OCD Is NOT Obsessive Christmas Disorder


OCD = Obsessive Christmas Disorder. 

The headline hit me like a sucker punch in the checkout line at TK Maxx. 

I’d just finished up a very pleasant day of Christmas shopping and I was in high spirits with “Santa’s Coming For Us” blasting through my AirPods. Until I saw those greeting cards and it ruined my entire night. 

If you read that like an exaggeration, I don’t blame you. I did that myself for years before I was diagnosed with an alphabet soup of mental illnesses that my mum collectively calls “XYZ.” (I get it— in all fairness, it really does take ages to say PTSD, OCD, ADHD, anxiety, etc…) 

So, I get it. I really do. I used to wonder, “Why would anybody get so worked up about a joke on a greeting card?!” But here’s why I don’t find it funny. 

One night a few weeks ago, my friends and I left a bar. It was neither a late night nor a crazy one. We were a bit tipsy, but only enough to think we were much more funny and interesting than we are. We were certainly not drunk enough to black out, to do or say things we would not later remember. 

My best friend walked me home that evening and I have clear memories of hugging him goodbye and letting myself into my apartment. I should also add that neither he nor I own a car. We don’t have our driving licenses and we both have zero desire to drive. 

And yet, the very next day, when I woke up, the first thought in my head was, “I hit and killed somebody with a car. I killed them and I’ve blocked out the memory.” If you’re waiting for the punchline, there isn’t one. There is only the reality of my life with Obsessive Compulsive Disorder. Because, as ridiculous and irrational as this thought was, I couldn’t shake the fear that it somehow must be true. 

My first symptoms appeared when I was 6 years old. I had recently read a swear word in a book. I knew that was a word I was not supposed to say. On a phone call with my grandmother, a woman for whom my love was boundless, I suddenly- out of the blue- became gripped by the horrible fear that I would randomly say that word to her and disappoint her.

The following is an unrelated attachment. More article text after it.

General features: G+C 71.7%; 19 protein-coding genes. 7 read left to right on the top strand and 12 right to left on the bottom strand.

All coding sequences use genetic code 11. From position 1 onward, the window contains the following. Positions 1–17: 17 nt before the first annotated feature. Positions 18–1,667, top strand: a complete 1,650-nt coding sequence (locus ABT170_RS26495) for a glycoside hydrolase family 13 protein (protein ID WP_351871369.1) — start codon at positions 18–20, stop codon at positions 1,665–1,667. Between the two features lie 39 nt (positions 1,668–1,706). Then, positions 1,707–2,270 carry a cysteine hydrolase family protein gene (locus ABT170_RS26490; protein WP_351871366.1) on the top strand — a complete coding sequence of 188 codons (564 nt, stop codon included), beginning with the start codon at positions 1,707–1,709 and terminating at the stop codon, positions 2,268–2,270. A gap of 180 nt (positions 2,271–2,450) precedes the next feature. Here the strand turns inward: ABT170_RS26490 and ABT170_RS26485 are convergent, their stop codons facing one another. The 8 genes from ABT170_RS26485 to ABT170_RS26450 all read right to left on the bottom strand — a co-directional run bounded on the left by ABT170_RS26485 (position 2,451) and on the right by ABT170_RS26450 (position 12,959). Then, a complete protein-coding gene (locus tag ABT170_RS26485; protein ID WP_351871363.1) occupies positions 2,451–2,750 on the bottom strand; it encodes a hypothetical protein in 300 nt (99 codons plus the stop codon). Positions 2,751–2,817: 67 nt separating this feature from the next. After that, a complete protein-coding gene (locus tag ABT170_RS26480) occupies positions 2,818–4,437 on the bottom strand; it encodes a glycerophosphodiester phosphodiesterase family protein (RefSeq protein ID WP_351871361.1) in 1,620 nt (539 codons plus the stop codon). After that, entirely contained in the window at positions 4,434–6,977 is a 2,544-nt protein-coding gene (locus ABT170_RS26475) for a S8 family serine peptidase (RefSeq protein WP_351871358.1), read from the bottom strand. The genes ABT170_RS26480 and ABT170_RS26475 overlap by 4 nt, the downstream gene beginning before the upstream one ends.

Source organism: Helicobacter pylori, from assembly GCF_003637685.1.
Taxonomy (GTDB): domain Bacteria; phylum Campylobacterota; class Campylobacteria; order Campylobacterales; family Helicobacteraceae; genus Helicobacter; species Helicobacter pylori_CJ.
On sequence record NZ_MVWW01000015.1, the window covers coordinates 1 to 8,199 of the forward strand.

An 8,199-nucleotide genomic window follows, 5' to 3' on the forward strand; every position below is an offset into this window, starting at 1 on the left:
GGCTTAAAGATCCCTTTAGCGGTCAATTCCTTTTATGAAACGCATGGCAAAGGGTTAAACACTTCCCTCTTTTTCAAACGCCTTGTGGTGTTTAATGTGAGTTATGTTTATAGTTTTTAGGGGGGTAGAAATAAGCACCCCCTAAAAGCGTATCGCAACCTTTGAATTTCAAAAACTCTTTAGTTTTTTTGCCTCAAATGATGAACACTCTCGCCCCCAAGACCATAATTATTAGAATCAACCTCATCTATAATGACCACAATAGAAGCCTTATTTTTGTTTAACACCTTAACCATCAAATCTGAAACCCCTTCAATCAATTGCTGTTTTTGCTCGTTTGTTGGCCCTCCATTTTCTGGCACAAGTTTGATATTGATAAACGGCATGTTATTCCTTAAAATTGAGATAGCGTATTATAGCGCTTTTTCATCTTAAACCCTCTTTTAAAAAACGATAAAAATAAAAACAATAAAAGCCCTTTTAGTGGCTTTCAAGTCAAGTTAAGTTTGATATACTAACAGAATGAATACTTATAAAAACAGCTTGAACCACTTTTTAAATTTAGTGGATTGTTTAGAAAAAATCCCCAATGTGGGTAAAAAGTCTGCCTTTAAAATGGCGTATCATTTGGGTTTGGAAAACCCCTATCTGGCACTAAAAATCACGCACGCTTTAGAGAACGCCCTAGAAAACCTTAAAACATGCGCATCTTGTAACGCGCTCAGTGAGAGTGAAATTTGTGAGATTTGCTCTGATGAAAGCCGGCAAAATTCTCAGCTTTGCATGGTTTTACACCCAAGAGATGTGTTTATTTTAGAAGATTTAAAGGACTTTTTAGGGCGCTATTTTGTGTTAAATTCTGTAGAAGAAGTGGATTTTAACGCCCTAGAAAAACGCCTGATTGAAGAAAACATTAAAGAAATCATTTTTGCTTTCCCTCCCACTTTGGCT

I didn’t want to say it. I was vaguely aware that I had the choice NOT to say it. But my fear was that it would happen outside of my most fervent wishes and best attempts at self-control. In stark terror, I thrust the phone at my mum without warning and ran. 

These were the mildest symptoms I would ever experience. And, at 6, I didn’t know that- over the next 20 years- these thoughts would only worsen. They would intensify until I convinced myself that I had murdered someone and repressed the memory or said something nasty to my mum, along with many other acts that I considered even worse. 

Each time, I would be mystified when my worst thoughts were disproved. And each time, I would check and check and check again. “You’re sure you’ve never seen me hurt anyone? You’re sure I didn’t say anything horrible last night?” 

My fevered attempts at reassurance were baffling to my friends and family. They did their best to reassure me and brush it off as a weird quirk of mine. 

But when I turned 21 and alcohol got involved, I discovered a new circle of hell. As an autistic- and very anxious- person, alcohol made me feel great. The pleasant buzz of being tipsy helped me to freely laugh with friends, to turn off the constant fear and anxiety that dogged my every waking moment. But it was kryptonite for my OCD. 

I became paralysed by the knowledge that I had consumed a substance that can literally alter memory. Could I ever trust my own memories? Could I ever truly be sure I hadn’t somehow blacked out and done something terrible? These fears generated a new round of endless reassurance-seeking. 

I compulsively apologised to friends, to bartenders, to my mum, and dropped not-so-subtle hints that I was looking for proof I hadn’t said or done something to offend them. It’s taken years of time and therapy to break this cycle— but even now, there are days when I relapse and fall into the old trap of, “Hope I wasn’t too weird last night…!” 

My lifelong struggle with Obsessive Compulsive Disorder has ruined years of my life. Intrusive thoughts attach themselves to the values I treasure most— being a good person, being kind to others, doing my best to never hurt anyone— and distorts them until I convince myself that I am everything I hate and fear. 

So, no, I don’t think it’s cute or funny to use phrases like “Obsessive Christmas Disorder.” When I see phrases like this, all I can see is a mockery of the disorder that made my life a living hell. And, most importantly, I see the misinformation that contributes to a widespread lack of awareness about what OCD really is. 


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